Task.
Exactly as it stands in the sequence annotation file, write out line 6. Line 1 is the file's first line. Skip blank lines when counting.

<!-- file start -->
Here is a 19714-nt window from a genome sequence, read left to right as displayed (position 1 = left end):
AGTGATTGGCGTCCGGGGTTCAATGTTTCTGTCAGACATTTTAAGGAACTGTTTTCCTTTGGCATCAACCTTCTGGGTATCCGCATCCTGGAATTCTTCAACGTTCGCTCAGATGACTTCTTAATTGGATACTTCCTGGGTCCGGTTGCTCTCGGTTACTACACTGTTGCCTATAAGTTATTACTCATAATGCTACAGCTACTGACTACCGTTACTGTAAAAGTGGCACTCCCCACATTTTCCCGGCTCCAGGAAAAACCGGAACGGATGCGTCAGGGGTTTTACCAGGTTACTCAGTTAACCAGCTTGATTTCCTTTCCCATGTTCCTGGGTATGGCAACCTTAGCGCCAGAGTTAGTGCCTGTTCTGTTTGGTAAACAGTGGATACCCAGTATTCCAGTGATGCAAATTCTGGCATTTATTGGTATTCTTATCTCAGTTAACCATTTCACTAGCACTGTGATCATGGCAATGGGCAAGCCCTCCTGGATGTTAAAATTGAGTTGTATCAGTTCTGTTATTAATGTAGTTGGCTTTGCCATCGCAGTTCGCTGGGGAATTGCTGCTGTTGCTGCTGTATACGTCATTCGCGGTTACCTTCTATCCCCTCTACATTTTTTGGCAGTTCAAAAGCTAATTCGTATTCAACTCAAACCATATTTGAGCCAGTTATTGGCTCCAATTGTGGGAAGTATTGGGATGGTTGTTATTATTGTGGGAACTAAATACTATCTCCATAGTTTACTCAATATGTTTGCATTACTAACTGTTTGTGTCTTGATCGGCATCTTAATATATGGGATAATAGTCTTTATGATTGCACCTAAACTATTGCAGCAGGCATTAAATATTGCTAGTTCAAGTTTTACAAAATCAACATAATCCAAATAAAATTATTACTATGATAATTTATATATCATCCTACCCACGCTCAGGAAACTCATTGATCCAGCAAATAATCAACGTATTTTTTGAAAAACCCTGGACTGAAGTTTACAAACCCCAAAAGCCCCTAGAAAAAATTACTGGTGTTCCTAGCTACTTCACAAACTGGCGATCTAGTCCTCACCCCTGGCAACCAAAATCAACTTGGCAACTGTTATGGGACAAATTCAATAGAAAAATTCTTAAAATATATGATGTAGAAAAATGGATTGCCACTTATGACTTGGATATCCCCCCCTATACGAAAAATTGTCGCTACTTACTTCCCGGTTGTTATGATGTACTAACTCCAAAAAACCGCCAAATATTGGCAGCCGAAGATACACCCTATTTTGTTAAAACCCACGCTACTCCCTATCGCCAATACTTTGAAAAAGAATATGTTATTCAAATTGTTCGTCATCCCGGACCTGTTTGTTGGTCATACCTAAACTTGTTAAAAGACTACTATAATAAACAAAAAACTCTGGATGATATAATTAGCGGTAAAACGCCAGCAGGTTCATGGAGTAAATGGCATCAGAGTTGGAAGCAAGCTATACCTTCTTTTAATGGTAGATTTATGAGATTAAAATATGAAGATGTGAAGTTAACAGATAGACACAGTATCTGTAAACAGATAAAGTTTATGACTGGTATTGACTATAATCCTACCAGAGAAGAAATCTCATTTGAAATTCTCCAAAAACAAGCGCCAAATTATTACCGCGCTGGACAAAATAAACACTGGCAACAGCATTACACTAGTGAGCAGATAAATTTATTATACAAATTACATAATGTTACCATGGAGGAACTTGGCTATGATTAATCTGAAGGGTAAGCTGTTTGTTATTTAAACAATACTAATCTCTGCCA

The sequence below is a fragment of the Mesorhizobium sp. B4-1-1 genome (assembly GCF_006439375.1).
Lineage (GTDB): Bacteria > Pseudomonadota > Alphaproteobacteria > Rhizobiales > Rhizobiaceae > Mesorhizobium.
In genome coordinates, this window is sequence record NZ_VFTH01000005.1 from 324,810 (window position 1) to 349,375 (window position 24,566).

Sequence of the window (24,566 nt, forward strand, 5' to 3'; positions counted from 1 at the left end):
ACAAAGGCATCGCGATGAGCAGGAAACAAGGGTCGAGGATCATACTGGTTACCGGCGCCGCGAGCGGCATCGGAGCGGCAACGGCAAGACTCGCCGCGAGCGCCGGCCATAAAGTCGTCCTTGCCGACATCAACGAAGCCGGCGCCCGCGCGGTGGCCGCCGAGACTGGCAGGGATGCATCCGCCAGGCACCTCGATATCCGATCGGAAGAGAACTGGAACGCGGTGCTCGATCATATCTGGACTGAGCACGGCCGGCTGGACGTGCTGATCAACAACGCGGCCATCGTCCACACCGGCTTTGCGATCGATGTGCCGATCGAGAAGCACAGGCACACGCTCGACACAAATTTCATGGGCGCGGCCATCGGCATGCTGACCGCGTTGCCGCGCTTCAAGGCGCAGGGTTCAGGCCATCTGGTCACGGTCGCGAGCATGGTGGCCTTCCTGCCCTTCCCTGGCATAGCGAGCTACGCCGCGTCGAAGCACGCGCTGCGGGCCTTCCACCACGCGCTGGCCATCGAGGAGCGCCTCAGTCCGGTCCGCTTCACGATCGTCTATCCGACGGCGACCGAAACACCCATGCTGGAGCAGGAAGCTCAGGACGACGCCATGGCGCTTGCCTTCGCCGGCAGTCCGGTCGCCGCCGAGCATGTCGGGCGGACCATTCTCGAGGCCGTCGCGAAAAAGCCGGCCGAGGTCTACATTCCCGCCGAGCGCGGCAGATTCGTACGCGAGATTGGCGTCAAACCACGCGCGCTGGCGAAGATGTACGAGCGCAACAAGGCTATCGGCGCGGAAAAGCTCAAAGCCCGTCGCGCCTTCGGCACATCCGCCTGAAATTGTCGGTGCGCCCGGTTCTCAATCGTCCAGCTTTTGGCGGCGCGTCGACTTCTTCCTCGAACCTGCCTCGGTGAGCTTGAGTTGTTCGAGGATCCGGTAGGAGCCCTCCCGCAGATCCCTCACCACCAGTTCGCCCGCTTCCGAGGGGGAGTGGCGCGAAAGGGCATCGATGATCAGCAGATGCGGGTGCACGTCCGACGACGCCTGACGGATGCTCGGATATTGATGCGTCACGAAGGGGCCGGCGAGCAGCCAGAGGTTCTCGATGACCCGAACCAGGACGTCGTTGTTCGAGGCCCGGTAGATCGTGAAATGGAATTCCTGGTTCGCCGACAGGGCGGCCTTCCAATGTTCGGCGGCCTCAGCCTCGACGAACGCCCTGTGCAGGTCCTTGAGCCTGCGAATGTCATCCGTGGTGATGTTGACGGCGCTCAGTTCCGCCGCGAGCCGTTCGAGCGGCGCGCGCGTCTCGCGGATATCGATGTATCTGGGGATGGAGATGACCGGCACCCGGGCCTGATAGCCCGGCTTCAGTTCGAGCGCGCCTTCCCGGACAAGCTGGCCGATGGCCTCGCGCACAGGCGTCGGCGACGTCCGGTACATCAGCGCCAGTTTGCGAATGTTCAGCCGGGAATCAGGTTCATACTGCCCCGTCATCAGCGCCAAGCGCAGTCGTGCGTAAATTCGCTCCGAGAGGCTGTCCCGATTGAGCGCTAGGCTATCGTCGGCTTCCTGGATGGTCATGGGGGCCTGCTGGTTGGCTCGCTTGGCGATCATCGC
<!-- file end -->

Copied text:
Sequence of the window (24,566 nt, forward strand, 5' to 3'; positions counted from 1 at the left end):